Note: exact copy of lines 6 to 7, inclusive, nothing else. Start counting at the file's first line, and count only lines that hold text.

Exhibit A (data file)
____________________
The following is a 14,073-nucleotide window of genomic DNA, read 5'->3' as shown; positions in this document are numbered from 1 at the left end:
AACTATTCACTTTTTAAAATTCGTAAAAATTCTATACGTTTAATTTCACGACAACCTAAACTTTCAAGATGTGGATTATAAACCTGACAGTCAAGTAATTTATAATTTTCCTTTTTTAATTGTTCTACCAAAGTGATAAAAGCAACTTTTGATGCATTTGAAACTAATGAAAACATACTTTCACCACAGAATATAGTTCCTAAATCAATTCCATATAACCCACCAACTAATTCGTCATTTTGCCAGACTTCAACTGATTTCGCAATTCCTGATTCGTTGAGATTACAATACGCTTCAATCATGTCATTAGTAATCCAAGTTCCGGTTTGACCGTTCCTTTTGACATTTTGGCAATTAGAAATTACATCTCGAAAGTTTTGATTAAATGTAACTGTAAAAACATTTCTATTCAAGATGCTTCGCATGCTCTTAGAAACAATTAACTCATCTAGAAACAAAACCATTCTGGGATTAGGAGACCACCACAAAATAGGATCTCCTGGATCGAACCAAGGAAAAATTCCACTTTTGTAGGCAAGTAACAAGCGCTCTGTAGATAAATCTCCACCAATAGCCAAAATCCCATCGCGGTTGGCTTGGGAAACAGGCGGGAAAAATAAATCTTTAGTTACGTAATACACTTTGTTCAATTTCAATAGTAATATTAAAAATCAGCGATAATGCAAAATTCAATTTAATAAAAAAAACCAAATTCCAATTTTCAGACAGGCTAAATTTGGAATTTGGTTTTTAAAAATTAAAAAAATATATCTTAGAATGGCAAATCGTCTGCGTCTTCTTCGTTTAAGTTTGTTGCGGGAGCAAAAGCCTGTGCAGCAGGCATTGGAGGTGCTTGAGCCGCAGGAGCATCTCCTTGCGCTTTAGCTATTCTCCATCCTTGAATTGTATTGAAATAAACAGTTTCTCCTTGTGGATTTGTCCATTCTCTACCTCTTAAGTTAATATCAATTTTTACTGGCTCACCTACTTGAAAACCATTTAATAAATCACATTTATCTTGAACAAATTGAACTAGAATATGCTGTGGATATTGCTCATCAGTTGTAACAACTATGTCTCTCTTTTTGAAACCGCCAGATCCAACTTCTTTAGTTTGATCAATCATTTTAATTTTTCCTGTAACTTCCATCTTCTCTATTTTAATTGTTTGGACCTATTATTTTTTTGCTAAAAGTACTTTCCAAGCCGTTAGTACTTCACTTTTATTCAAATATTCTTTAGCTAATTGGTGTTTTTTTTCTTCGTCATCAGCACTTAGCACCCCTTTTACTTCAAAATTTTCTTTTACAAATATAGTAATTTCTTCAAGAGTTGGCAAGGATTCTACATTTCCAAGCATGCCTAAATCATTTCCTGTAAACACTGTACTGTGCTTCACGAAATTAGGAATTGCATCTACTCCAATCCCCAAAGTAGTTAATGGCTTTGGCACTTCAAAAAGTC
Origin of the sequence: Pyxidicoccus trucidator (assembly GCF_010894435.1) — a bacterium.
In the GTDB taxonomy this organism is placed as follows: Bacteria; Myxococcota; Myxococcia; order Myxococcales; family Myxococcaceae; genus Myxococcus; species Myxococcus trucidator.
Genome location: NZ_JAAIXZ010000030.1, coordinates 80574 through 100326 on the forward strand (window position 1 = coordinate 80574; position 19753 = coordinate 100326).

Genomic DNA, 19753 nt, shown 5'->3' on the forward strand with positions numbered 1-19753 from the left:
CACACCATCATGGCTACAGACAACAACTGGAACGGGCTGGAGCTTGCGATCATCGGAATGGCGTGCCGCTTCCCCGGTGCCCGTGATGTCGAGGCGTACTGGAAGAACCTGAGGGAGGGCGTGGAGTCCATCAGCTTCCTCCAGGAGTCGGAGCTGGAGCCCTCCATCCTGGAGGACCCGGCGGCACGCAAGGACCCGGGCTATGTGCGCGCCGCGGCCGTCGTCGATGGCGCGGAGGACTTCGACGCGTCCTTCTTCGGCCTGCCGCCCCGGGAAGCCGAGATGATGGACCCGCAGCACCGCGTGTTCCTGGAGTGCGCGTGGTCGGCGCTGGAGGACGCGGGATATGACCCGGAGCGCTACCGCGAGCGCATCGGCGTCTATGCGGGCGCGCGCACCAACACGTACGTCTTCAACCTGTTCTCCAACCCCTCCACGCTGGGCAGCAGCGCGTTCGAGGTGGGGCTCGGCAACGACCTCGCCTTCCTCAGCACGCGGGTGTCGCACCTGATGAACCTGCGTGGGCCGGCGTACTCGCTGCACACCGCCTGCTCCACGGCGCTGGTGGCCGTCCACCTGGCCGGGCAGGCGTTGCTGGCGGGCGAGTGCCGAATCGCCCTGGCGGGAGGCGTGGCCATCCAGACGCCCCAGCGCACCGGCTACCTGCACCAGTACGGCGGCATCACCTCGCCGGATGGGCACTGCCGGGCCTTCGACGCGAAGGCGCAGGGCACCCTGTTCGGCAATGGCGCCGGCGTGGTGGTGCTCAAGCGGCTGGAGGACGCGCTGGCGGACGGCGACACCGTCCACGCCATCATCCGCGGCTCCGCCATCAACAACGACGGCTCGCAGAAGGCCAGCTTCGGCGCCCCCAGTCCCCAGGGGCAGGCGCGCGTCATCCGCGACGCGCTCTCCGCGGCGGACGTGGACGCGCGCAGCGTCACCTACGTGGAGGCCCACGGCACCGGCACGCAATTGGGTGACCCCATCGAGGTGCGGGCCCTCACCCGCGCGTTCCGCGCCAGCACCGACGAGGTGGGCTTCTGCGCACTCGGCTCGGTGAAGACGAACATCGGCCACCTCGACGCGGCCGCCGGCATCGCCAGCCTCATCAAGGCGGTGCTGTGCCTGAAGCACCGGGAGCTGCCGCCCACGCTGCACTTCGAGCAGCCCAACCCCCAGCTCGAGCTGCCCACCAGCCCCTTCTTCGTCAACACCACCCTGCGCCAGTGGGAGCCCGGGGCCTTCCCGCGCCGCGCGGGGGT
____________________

Genomic DNA, 19753 nt, shown 5'->3' on the forward strand with positions numbered 1-19753 from the left:
CACACCATCATGGCTACAGACAACAACTGGAACGGGCTGGAGCTTGCGATCATCGGAATGGCGTGCCGCTTCCCCGGTGCCCGTGATGTCGAGGCGTACTGGAAGAACCTGAGGGAGGGCGTGGAGTCCATCAGCTTCCTCCAGGAGTCGGAGCTGGAGCCCTCCATCCTGGAGGACCCGGCGGCACGCAAGGACCCGGGCTATGTGCGCGCCGCGGCCGTCGTCGATGGCGCGGAGGACTTCGACGCGTCCTTCTTCGGCCTGCCGCCCCGGGAAGCCGAGATGATGGACCCGCAGCACCGCGTGTTCCTGGAGTGCGCGTGGTCGGCGCTGGAGGACGCGGGATATGACCCGGAGCGCTACCGCGAGCGCATCGGCGTCTATGCGGGCGCGCGCACCAACACGTACGTCTTCAACCTGTTCTCCAACCCCTCCACGCTGGGCAGCAGCGCGTTCGAGGTGGGGCTCGGCAACGACCTCGCCTTCCTCAGCACGCGGGTGTCGCACCTGATGAACCTGCGTGGGCCGGCGTACTCGCTGCACACCGCCTGCTCCACGGCGCTGGTGGCCGTCCACCTGGCCGGGCAGGCGTTGCTGGCGGGCGAGTGCCGAATCGCCCTGGCGGGAGGCGTGGCCATCCAGACGCCCCAGCGCACCGGCTACCTGCACCAGTACGGCGGCATCACCTCGCCGGATGGGCACTGCCGGGCCTTCGACGCGAAGGCGCAGGGCACCCTGTTCGGCAATGGCGCCGGCGTGGTGGTGCTCAAGCGGCTGGAGGACGCGCTGGCGGACGGCGACACCGTCCACGCCATCATCCGCGGCTCCGCCATCAACAACGACGGCTCGCAGAAGGCCAGCTTCGGCGCCCCCAGTCCCCAGGGGCAGGCGCGCGTCATCCGCGACGCGCTCTCCGCGGCGGACGTGGACGCGCGCAGCGTCACCTACGTGGAGGCCCACGGCACCGGCACGCAATTGGGTGACCCCATCGAGGTGCGGGCCCTCACCCGCGCGTTCCGCGCCAGCACCGACGAGGTGGGCTTCTGCGCACTCGGCTCGGTGAAGACGAACATCGGCCACCTCGACGCGGCCGCCGGCATCGCCAGCCTCATCAAGGCGGTGCTGTGCCTGAAGCACCGGGAGCTGCCGCCCACGCTGCACTTCGAGCAGCCCAACCCCCAGCTCGAGCTGCCCACCAGCCCCTTCTTCGTCAACACCACCCTGCGCCAGTGGGAGCCCGGGGCCTTCCCGCGCCGCGCGGGGGT